It’s been 15 years since I decided to leave the “comfortable” lifestyle of having a secure, well-paying bi-weekly paycheck to enter the rollercoaster life of being self-employed. In 2003, becoming an entrepreneur and opening a startup was not a cool, hip trend as it is today. For many, I was insane.
A decade and a half later, I look back at the achievements, mistakes and challenges we have experienced. It hasn’t been easy. We have endured a long economic depression and a devastating hurricane. Despite these trials, the lessons learned have been valuable.
#1: Leave with the door open
It was July 2003 when I decided to talk to my bosses about my decision to leave the company to open my own business. They were shocked, but gracious and supportive, and I decided to give them the time needed for a smooth transition. I am proud to say that up to today, Jorge, my former boss is still my first client.
#2: Numbers are as important as ideas
Finance has never been my forte. In college I never took an accounting or finance course. Why should I? I was in communications – we just need to learn to write well, strategize and be creative. Big mistake. If you don’t master the numbers game, hire someone. I’m blessed that my wife is a financial and legal whiz and constantly reminds me that great ideas don’t come cheap, or free.
#3: Surround yourself with people smarter than you.
Something that I’ve learned the hard way is to understand that I don’t know everything; that it is OK to ask for help. There’s a saying in Spanish: “zapatero a su zapato” (shoemaker to his shoe). There are experts in various fields, within our line of work. Identify them, get to know them and collaborate with them. Become an eternal student.
#4: Value mentorship
In my 25+ years in the professional world, I’ve had the privilege of working with top-notch industry and business leaders. Some are former bosses, clients and employees. Mentors come in all ages and backgrounds. I treasure and look forward to my “lunch meetings” with Elliot and Raúl – my first and last bosses – and I continue learning from them. Now the tables are turned, and I love to mentor start-ups, students and younger colleagues.
#5: Embrace millennials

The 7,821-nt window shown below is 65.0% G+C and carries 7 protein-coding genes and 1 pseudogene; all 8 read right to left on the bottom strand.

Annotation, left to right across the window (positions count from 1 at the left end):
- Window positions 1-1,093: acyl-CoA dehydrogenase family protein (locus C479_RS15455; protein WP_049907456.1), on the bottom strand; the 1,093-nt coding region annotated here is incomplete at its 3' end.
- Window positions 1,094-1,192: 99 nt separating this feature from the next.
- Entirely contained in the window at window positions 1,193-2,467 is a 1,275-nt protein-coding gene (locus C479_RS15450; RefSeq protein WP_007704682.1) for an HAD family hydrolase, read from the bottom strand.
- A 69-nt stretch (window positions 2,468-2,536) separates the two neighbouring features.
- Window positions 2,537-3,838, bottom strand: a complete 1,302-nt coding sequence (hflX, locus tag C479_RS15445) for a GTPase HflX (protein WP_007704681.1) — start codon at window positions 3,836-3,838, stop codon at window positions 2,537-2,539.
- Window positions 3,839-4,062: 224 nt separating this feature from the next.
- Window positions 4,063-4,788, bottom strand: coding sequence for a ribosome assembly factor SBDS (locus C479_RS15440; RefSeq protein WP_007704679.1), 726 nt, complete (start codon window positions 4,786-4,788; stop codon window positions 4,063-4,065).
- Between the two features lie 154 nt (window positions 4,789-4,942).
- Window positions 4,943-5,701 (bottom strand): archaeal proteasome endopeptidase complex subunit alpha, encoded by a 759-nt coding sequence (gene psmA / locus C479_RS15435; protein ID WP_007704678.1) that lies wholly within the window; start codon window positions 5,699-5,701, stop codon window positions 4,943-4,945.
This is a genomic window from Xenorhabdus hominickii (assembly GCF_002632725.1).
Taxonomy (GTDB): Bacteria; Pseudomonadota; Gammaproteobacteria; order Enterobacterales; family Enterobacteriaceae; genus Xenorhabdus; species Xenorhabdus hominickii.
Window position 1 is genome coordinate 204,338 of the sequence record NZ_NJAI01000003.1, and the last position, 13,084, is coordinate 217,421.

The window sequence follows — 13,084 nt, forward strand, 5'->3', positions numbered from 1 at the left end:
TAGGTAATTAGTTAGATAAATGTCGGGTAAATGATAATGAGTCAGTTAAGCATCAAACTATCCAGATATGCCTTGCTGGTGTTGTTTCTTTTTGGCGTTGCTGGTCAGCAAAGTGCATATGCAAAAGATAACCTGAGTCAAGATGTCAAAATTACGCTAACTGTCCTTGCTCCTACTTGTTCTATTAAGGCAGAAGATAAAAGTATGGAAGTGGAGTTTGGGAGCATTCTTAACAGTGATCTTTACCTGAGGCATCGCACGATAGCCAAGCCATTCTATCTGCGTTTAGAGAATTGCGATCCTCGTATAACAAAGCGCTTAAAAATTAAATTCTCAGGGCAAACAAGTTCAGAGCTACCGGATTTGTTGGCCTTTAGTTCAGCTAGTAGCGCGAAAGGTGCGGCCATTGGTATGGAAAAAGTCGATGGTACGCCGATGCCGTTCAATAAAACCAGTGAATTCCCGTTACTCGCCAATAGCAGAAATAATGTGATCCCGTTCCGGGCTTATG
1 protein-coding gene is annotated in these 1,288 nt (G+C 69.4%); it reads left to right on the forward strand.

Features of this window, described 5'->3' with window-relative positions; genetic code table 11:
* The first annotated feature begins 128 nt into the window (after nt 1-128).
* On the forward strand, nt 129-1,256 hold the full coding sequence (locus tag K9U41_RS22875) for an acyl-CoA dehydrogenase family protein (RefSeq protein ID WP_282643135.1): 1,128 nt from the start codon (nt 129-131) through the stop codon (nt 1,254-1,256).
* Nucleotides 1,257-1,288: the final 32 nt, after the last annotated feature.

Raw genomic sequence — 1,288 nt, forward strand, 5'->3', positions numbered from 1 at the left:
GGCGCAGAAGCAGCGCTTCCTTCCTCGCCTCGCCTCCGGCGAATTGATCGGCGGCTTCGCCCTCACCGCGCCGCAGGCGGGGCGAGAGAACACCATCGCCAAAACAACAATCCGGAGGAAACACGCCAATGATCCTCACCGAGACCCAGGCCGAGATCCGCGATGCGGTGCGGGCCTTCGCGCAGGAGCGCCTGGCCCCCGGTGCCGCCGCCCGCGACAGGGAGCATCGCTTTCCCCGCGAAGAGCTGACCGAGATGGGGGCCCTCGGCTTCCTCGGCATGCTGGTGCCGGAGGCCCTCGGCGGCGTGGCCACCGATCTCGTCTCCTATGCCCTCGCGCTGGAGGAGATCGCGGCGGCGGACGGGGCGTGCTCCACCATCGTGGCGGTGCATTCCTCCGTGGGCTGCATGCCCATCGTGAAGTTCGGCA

Entitled. Self-centered. Uncommitted. I must admit this was my initial reaction when I began interacting with millennial employees and clients. Generational differences shocked me, especially when it came to work ethics. Why are they leaving to hit the gym while I’m still stuck at the office? Then I realized it was easier for me to adapt to them than to go the other way. Now I learn from them and embrace their “millennial attitude”: they are multitaskers, tech savvy, open-minded and much more. (I’m still working on hitting the gym after work).
#6: Don’t flip out
This was one of the first pieces of advice I received when I announced my decision to open my business. It was given by Carlos, president of an advertising firm and most important, a friend. He said that no matter the chaos, the challenge, the stress, we can never lose our cool. It’s easier said than done, but it’s something I remind myself of constantly. Because in this industry, almost every day is worthy of a true flip.
#7: No client is too small
We’ve been fortunate to have a client roster that includes everything from multi-national brands to smaller, local companies. They might have different budgets and resources, but they are all looking for the same value when they hired us. Budgets grow and shrink in the blink of an eye.
The same goes with journalists. Sometimes we tend to brush-off a writer of a small blog with limited reach. Time has taught me that today’s independent writer may become tomorrow’s editor of a national media outlet.
#8: Learn to say No